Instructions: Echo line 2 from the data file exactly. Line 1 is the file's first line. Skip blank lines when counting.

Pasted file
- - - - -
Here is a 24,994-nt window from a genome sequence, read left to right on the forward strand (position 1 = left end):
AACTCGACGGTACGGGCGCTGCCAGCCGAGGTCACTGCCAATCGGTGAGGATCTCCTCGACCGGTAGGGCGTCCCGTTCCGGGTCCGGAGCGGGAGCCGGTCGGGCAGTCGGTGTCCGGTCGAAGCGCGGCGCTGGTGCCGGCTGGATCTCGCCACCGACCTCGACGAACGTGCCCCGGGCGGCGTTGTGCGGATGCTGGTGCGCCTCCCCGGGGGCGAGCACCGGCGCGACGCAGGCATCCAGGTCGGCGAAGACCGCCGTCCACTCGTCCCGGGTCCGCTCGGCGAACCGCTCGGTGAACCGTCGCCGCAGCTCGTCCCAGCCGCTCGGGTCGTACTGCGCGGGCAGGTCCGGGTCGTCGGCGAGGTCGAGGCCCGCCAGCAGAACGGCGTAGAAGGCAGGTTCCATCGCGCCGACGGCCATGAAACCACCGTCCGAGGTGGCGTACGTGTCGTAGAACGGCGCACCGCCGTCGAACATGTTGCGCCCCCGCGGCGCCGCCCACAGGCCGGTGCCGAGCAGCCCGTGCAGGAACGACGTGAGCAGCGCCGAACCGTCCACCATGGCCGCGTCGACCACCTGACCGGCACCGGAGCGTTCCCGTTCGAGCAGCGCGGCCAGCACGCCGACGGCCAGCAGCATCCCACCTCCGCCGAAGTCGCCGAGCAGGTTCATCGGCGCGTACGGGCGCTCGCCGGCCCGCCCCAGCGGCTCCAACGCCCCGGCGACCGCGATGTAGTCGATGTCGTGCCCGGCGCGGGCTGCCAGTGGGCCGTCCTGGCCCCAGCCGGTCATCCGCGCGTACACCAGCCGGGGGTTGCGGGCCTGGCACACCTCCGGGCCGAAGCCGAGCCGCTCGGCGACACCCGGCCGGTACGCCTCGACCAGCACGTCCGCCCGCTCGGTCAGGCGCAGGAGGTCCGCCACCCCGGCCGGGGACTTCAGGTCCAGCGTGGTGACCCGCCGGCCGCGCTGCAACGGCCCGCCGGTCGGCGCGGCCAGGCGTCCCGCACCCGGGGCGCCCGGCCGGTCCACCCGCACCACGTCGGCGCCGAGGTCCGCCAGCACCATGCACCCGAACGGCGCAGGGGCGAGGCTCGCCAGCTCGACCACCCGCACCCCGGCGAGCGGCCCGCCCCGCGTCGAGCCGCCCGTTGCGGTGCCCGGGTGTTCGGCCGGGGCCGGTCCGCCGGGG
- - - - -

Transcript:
AACTCGACGGTACGGGCGCTGCCAGCCGAGGTCACTGCCAATCGGTGAGGATCTCCTCGACCGGTAGGGCGTCCCGTTCCGGGTCCGGAGCGGGAGCCGGTCGGGCAGTCGGTGTCCGGTCGAAGCGCGGCGCTGGTGCCGGCTGGATCTCGCCACCGACCTCGACGAACGTGCCCCGGGCGGCGTTGTGCGGATGCTGGTGCGCCTCCCCGGGGGCGAGCACCGGCGCGACGCAGGCATCCAGGTCGGCGAAGACCGCCGTCCACTCGTCCCGGGTCCGCTCGGCGAACCGCTCGGTGAACCGTCGCCGCAGCTCGTCCCAGCCGCTCGGGTCGTACTGCGCGGGCAGGTCCGGGTCGTCGGCGAGGTCGAGGCCCGCCAGCAGAACGGCGTAGAAGGCAGGTTCCATCGCGCCGACGGCCATGAAACCACCGTCCGAGGTGGCGTACGTGTCGTAGAACGGCGCACCGCCGTCGAACATGTTGCGCCCCCGCGGCGCCGCCCACAGGCCGGTGCCGAGCAGCCCGTGCAGGAACGACGTGAGCAGCGCCGAACCGTCCACCATGGCCGCGTCGACCACCTGACCGGCACCGGAGCGTTCCCGTTCGAGCAGCGCGGCCAGCACGCCGACGGCCAGCAGCATCCCACCTCCGCCGAAGTCGCCGAGCAGGTTCATCGGCGCGTACGGGCGCTCGCCGGCCCGCCCCAGCGGCTCCAACGCCCCGGCGACCGCGATGTAGTCGATGTCGTGCCCGGCGCGGGCTGCCAGTGGGCCGTCCTGGCCCCAGCCGGTCATCCGCGCGTACACCAGCCGGGGGTTGCGGGCCTGGCACACCTCCGGGCCGAAGCCGAGCCGCTCGGCGACACCCGGCCGGTACGCCTCGACCAGCACGTCCGCCCGCTCGGTCAGGCGCAGGAGGTCCGCCACCCCGGCCGGGGACTTCAGGTCCAGCGTGGTGACCCGCCGGCCGCGCTGCAACGGCCCGCCGGTCGGCGCGGCCAGGCGTCCCGCACCCGGGGCGCCCGGCCGGTCCACCCGCACCACGTCGGCGCCGAGGTCCGCCAGCACCATGCACCCGAACGGCGCAGGGGCGAGGCTCGCCAGCTCGACCACCCGCACCCCGGCGAGCGGCCCGCCCCGCGTCGAGCCGCCCGTTGCGGTGCCCGGGTGTTCGGCCGGGGCCGGTCCGCCGGGG